The STUC welcomes the opportunity to submit its views on further devolution to the Smith Commission. It does not underestimate the difficulty of the Commission’s task and believes significant compromise will be necessary on all sides if agreement is to be reached which is coherent and matches the aspirations of a majority of the Scottish people. The STUC’s concerns about the process for agreeing further powers are a matter of record. We have joined with a range of civil society organisations to argue that whatever proposals are agreed should be tested in a citizen led process involving the use of maximum consultation and the creation of citizens’ juries. The STUC is also on record as stating that the most important outcome is an optimal proposal and this, for us, is much less important than adhering to the very testing timetable laid down, both for the Commission and the subsequent parliamentary process.
The STUC has been disturbed at the enormously divergent accounts of what has been ‘promised’ with respect to further powers. We do not believe that the content of the proposals previously published by the three pro-devolution parties, or the wording of the ‘Vow’ can be categorised as a promise of ‘Devo Max’ or full fiscal autonomy. Equally, however, a strong impression was conveyed that the powers proposed would extend significantly beyond that which had previously been promised. Opinion polls suggest that there is strong public support in Scotland for the devolution of very meaningful fiscal, welfare, employment, equality and other powers. The detail of what this means has not been tested which is why the STUC is so strongly in favour of the outcome of the Commission being tested in an environment which is capable of investigating the detail and engaging the wider public.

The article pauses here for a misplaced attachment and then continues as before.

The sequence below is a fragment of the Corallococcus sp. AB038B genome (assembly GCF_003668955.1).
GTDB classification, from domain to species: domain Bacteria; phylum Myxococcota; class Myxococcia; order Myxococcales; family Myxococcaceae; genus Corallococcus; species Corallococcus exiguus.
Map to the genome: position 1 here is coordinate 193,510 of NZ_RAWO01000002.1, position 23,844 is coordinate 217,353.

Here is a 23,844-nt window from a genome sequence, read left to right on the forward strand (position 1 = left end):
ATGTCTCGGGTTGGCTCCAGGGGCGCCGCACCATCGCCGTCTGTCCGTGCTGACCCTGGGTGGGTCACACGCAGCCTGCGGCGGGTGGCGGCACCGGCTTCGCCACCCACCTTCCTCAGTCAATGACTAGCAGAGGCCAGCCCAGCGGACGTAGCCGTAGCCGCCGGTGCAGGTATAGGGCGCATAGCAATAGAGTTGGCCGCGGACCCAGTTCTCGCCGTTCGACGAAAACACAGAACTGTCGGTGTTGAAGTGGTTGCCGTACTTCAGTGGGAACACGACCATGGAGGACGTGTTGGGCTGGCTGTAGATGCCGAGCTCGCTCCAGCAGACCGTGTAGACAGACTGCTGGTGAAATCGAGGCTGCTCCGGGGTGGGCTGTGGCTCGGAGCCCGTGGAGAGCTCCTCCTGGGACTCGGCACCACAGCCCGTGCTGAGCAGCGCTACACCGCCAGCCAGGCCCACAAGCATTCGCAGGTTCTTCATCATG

The STUC’s proposals fall short of what would normally categorised as full fiscal autonomy or ‘devo-max’. This is grounded in an honest assessment of what arrangement would best serve the people of Scotland in the years ahead. Equally, we do not propose the devolution of all aspects of welfare. However, our proposals go significantly further than the sum total of the proposals of the three pro-devolution parties. Our appeal to all parties in the negotiations is that they should be prepared to make significant compromises and that political advantage should take a back seat. Taken together the proposals offer a coherent approach to tackling inequality and promoting sustainable economic growth. Fundamentally, they recognise that the role of government is to support and nurture society and that the Parliament must be empowered to play a leading in role in meeting that challenge.
Summary of STUC recommendations:
Democratic ownership and the public good
1.1 There should be a process of consent between Westminster and Holyrood over EU decisions affecting areas within the Scottish Parliament’s jurisdiction particularly as it impacts upon democratic ownership.
1.2 The full devolution of the Crown Estate to the Scottish Parliament.
1.3 Increased borrowing powers for the Scottish Parliament to enable it to undertake public funded investment without recourse to mechanisms such a PFI.
1.4 Devolution of powers to enable a public sector led bid for the ScotRail franchise.
1.5 Removal of any reservations preventing the Scottish Government forming publicly owned enterprises.
1.6 To enable the Scottish Parliament to tackle the inequities of land ownership, the devolution of all relevant income and land related taxes including inheritance tax and capital gains tax reliefs.
1.7 The devolution of Housing Benefit as recommended by the Scottish Labour Party and various others as well as any additional power required to enable the Scottish parliament to control private and public sector rents.
2.1 The devolution and assignment of taxation amounting to at least two thirds of Scottish public spending (over 50% of all spending in Scotland).